This site is entirely user-supported. See how you can help.
We don't have any photos of this building yet. Why don't you be the first to send us one?
Latitude: 52.4432 / 52°26'35"N
Longitude: -3.4522 / 3°27'7"W
OS Eastings: 301391
OS Northings: 283799
OS Grid: SO013837
Mapcode National: GBR 9L.M4QY
Mapcode Global: VH68F.3VTD
Entry Name: Glyn feinion
Listing Date: 26 November 1996
Last Amended: 26 November 1996
Source ID: 17788
Building Class: Domestic
Location: The farm is located in the upper reaches of the Nant Feinion, under the SW shoulder of Y Foel, and is reached by a minor road off the A.470 running south through the valley.
Locality: Nant feinion
Traditional County: Montgomeryshire
The original building appears to have later medieval origins, but was partially rebuilt in the early C19 with the present house at its N end, probably replacing one or more of the bays of the older house. It is the centre of a large farm (some 121 hectares), without by-take, and c.1900 it formed part of the Bignell estate.
The house is built of random rubble stonework with a modern interlocking tile roof. Two storeys. It has a 'T'-plan, with a stair hall behind the central front door, and with main rooms either side, and a service room or dairy to the rear. The house retains one truss of the earlier house at its S end, a further one or more bays having been demolished in recent times. Central gabled porch with part glazed external door and overlight. The fenestration is symmetrical, with 16-pane sashes each side having half-brick arches, and 6-pane windows to the upper floor. Gable stacks.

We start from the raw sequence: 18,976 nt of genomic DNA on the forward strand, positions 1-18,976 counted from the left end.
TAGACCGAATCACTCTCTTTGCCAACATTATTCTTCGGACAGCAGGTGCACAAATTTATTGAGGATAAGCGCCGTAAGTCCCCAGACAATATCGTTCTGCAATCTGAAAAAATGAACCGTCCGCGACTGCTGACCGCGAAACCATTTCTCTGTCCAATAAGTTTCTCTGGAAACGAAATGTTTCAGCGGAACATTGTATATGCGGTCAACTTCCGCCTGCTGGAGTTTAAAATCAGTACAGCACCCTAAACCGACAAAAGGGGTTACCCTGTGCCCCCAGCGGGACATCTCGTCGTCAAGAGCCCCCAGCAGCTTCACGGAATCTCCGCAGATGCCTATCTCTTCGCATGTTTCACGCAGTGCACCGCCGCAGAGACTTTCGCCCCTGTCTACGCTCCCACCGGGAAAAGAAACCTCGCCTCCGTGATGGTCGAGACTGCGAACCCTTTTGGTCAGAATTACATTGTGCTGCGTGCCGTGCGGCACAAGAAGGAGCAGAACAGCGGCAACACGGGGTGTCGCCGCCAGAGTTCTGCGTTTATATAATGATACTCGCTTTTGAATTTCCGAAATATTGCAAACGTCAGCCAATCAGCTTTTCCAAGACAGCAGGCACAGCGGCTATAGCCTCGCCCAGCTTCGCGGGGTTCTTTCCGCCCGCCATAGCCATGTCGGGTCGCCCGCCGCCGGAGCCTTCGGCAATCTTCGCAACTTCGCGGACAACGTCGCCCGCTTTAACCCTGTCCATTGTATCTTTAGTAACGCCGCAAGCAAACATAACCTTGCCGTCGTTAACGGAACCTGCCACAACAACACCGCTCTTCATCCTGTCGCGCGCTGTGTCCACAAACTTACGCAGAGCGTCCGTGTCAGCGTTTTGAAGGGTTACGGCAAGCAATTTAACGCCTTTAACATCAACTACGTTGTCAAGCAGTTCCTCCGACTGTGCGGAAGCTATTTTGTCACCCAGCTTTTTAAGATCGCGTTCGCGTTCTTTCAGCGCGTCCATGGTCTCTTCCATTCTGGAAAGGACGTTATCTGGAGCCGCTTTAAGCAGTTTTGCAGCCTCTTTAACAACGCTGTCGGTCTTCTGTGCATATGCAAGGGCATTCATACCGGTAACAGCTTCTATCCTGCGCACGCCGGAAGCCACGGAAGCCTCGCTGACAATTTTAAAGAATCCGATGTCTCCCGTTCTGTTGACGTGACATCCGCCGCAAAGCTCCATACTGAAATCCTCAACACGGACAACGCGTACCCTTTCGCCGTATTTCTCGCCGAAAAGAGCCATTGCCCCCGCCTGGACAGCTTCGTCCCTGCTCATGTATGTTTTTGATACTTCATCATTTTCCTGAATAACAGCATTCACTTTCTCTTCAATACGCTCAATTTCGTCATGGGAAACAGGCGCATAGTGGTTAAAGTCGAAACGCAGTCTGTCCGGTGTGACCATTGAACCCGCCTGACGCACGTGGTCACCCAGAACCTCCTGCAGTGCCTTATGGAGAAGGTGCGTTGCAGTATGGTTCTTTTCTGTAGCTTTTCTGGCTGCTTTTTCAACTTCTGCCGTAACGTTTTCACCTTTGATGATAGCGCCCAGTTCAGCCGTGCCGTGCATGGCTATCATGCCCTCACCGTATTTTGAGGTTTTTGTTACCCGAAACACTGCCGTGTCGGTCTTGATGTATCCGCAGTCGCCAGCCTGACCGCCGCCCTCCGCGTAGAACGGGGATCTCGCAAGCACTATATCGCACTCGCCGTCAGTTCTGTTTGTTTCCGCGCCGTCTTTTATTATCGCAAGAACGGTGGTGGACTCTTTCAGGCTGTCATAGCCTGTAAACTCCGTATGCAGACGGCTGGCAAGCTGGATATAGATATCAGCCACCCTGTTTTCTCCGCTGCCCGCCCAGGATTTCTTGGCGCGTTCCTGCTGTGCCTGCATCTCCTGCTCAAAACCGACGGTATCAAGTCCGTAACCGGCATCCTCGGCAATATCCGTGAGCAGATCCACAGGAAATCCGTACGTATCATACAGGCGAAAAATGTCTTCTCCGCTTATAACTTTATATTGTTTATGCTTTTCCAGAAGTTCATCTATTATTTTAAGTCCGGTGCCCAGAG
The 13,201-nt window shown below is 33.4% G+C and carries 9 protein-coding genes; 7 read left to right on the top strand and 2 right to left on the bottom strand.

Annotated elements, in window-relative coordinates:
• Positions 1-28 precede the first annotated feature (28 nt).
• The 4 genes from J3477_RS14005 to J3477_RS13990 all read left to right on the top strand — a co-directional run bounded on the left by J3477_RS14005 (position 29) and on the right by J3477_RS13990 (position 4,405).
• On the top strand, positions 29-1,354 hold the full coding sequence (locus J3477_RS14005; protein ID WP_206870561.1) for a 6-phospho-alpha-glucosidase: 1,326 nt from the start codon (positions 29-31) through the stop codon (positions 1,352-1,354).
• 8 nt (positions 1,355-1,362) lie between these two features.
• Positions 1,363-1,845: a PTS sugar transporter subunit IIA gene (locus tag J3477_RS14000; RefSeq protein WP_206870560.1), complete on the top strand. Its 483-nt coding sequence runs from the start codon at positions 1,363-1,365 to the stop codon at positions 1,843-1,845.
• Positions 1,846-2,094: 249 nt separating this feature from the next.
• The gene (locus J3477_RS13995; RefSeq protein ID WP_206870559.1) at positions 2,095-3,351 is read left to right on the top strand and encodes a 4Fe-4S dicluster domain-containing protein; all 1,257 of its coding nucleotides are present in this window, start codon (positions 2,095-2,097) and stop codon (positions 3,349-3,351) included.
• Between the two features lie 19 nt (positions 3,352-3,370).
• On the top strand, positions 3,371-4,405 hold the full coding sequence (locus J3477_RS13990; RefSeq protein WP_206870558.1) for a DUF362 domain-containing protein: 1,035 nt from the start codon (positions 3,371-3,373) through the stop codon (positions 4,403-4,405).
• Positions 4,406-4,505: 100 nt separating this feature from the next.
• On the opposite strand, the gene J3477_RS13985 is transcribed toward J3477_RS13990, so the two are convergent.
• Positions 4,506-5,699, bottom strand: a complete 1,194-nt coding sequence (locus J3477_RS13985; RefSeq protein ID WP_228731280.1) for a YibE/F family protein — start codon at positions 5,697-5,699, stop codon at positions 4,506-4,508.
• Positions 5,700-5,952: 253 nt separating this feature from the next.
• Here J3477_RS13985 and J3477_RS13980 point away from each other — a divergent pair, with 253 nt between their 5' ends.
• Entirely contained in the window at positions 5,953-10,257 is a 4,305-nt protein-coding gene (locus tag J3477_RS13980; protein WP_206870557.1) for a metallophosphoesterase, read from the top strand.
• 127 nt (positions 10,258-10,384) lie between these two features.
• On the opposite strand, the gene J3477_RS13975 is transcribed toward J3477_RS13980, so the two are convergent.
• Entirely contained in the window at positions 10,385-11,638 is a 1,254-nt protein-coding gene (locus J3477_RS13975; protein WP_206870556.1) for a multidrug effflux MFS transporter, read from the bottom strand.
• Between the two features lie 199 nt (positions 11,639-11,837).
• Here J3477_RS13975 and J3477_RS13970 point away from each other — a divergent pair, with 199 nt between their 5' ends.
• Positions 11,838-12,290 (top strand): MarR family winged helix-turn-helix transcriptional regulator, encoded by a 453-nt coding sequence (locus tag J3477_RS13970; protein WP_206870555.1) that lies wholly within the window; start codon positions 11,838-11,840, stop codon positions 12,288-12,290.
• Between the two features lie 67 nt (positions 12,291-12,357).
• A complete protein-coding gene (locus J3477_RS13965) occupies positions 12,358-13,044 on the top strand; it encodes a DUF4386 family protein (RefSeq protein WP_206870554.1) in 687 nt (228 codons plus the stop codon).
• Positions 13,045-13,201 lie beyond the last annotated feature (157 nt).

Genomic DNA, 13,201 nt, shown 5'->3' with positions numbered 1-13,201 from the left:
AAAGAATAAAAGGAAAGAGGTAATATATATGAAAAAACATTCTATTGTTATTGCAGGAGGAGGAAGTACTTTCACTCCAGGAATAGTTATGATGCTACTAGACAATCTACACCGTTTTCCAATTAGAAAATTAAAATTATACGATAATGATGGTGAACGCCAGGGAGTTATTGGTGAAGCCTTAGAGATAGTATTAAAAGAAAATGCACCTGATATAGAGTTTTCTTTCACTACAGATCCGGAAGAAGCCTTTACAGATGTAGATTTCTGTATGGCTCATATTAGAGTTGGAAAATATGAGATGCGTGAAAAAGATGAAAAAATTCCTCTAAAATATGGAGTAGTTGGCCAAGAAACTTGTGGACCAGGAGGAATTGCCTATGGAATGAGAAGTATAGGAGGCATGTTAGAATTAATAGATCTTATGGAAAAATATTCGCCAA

The present weatherboarded 2-bay cowhouse with granary or feed loft over, at the S end, has a probably C16 cruck frame at its exposed southern end, with arch-braced collar and butted and notched apex formerly carrying the diagonally set ridge. The frame was probably central to an open hall, with morticed stub ties and low jowled wall posts. Later new stub ties and raking rafter for a morticed purlin were added raising the eaves. The roof was subsequently raised for a second time with new rafters, probably when the granary was inserted, and an open-tread stair added for access.
Included as both a well preserved example of an early C19 farmhouse, and for the surviving evidence of late medieval construction.
Other nearby listed buildings